1. The act of attaining; the act of arriving at or reaching; hence, the act of obtaining by efforts.

The attainment of every desired object.
Sir W. Jones.

2. That which is attained to, or obtained by exertion; acquirement; acquisition; (pl.), mental acquirements; knowledge; as, literary and scientific attainments .

Attaint transitive verb [ imperfect & past participle Attainted ; present participle & verbal noun Attainting .] [ Middle English atteynten to convict, from atteynt , Old French ateint , past participle of ateindre , ataindre . The meanings 3, 4, 5, and 6 were influenced by a supposed connection with taint . See Attain , Attainder .]
1. To attain; to get act; to hit. [ Obsolete]

2. (Old Law) To find guilty; to convict; -- said esp. of a jury on trial for giving a false verdict. [ Obsolete]

Upon sufficient proof attainted of some open act by men of his own condition.
Blackstone.

3. (Law) To subject (a person) to the legal condition formerly resulting from a sentence of death or outlawry, pronounced in respect of treason or felony; to affect by attainder.

No person shall be attainted of high treason where corruption of blood is incurred, but by the oath of two witnesses.
Stat. 7 & 8 Wm. III.

4. To accuse; to charge with a crime or a dishonorable act. [ Archaic]

5. To affect or infect, as with physical or mental disease or with moral contagion; to taint or corrupt.

My tender youth was never yet attaint
With any passion of inflaming love.
Shak.

6. To stain; to obscure; to sully; to disgrace; to cloud with infamy.

For so exceeding shone his glistring ray,
That Ph...bus' golden face it did attaint .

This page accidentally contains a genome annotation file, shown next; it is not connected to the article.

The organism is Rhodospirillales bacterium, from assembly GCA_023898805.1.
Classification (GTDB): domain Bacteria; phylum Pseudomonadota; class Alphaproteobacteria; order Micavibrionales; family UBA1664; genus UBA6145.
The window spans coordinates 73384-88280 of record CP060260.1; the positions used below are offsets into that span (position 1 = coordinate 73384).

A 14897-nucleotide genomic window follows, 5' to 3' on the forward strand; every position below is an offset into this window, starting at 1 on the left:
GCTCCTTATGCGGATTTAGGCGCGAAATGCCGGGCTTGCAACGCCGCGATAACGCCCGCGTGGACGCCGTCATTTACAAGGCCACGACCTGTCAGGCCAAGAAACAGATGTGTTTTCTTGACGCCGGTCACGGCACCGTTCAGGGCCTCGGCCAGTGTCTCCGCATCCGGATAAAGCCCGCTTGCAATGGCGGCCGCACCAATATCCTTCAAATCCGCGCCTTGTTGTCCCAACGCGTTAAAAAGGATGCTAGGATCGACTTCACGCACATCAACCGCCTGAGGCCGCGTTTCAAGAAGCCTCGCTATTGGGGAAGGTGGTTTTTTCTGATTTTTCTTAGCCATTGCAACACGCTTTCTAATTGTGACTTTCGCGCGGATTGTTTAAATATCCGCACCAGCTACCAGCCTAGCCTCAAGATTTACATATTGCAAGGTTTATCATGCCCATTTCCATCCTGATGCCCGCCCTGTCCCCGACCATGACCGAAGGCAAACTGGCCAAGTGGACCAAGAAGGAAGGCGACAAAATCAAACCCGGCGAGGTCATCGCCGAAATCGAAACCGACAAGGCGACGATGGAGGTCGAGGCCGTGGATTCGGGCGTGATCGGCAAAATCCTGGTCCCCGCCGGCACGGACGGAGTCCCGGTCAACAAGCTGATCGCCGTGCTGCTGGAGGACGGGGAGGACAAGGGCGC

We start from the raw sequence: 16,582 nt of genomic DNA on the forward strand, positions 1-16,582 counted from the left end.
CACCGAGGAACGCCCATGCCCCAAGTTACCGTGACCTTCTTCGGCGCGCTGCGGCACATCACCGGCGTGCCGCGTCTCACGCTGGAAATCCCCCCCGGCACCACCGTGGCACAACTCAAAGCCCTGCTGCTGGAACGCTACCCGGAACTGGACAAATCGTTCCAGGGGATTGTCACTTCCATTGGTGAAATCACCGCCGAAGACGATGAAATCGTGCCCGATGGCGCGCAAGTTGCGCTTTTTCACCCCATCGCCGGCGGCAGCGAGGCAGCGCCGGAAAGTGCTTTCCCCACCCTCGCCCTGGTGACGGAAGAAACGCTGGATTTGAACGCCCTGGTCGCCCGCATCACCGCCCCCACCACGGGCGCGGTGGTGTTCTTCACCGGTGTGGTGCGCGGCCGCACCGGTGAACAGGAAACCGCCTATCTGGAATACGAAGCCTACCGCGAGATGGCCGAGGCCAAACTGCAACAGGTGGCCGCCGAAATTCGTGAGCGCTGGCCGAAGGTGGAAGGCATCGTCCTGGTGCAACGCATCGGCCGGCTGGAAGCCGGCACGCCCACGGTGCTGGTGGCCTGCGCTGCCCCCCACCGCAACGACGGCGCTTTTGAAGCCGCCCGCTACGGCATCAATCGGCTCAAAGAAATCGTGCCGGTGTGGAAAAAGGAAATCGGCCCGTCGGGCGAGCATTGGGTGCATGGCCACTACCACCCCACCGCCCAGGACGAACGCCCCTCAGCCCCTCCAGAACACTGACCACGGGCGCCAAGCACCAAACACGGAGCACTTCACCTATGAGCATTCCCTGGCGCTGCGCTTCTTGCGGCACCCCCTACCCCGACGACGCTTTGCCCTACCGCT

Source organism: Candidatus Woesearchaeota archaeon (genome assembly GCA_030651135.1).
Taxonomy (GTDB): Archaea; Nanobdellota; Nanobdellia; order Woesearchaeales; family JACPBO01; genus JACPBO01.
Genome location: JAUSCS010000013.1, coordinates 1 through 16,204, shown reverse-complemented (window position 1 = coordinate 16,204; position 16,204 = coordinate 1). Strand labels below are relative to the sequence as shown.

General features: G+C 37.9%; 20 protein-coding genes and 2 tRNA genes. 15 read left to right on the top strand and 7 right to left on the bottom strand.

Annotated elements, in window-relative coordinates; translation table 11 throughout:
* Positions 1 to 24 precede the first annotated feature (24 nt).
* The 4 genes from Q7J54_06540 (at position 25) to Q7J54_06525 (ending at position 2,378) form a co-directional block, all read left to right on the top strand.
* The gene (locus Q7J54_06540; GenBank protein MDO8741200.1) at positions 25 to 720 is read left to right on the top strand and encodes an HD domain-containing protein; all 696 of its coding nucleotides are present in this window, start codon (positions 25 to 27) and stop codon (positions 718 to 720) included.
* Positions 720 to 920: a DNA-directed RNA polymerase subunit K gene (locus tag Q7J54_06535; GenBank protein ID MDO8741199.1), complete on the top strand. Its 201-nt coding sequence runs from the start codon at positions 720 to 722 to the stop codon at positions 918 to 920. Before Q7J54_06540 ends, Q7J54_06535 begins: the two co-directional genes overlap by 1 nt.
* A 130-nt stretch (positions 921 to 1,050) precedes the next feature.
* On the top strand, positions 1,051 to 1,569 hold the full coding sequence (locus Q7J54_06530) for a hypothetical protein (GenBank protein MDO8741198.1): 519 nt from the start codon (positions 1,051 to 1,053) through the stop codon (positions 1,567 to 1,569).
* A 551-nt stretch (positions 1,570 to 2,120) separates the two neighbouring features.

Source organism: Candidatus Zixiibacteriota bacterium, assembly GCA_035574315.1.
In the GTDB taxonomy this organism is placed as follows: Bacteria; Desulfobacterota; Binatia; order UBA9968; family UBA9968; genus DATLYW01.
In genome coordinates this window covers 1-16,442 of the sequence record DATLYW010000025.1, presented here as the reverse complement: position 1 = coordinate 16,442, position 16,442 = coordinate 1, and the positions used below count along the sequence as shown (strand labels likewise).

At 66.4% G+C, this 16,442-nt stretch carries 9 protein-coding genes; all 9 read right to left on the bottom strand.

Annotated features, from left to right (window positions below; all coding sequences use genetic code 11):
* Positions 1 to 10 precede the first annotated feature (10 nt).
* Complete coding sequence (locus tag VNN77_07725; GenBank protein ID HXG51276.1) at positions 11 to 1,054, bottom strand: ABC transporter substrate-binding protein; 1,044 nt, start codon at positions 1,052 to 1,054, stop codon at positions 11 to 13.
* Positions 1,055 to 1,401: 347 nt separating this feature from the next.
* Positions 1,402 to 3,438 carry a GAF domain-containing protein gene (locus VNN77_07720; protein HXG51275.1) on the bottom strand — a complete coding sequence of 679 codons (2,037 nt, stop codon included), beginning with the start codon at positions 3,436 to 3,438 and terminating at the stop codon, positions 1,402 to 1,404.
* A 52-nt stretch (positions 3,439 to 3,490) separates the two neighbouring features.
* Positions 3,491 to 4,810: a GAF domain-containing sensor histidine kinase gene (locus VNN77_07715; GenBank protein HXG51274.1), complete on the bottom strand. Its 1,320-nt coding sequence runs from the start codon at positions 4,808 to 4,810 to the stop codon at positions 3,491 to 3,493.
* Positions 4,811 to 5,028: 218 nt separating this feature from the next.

Spenser.

Lest she with blame her honor should attaint .
Spenser.

Attaint past participle Attainted; corrupted. [ Obsolete] Shak.

Attaint noun [ Old French attainte . See Attaint , v. ]
1. A touch or hit. Sir W. Scott.

2. (Far.) A blow or wound on the leg of a horse, made by overreaching. White.

3. (Law) A writ which lies after judgment, to inquire whether a jury has given a false verdict in any court of record; also, the convicting of the jury so tried. Bouvier.

4. A stain or taint; disgrace. See Taint . Shak.

5. An infecting influence. [ R.] Shak.

Attaintment noun Attainder; attainture; conviction.

Attainture noun Attainder; disgrace.

Attal noun Same as Attle .

Attame transitive verb [ Old French atamer , from Latin. See Attaminate .]
1. To pierce; to attack. [ Obsolete]

2. To broach; to begin.

And right anon his tale he hath attamed .
Chaucer.

Attaminate transitive verb [ Latin attaminare ; ad + root of tangere . See Contaminate .] To corrupt; to defile; to contaminate. [ Obsolete] Blount.

Attar noun [ Persian 'atar perfume, essence, Arabic 'itr , from 'atara to smell sweet. Confer Otto .] A fragrant essential oil; esp., a volatile and highly fragrant essential oil obtained from the petals of roses. [ Also written otto and ottar .]

Attask transitive verb [ Prefix a- + task .] To take to task; to blame. Shak.

Attaste transitive verb [ Prefix a- + taste .] To taste or cause to taste. [ Obsolete] Chaucer.

Atte At the. [ Obsolete] Chaucer.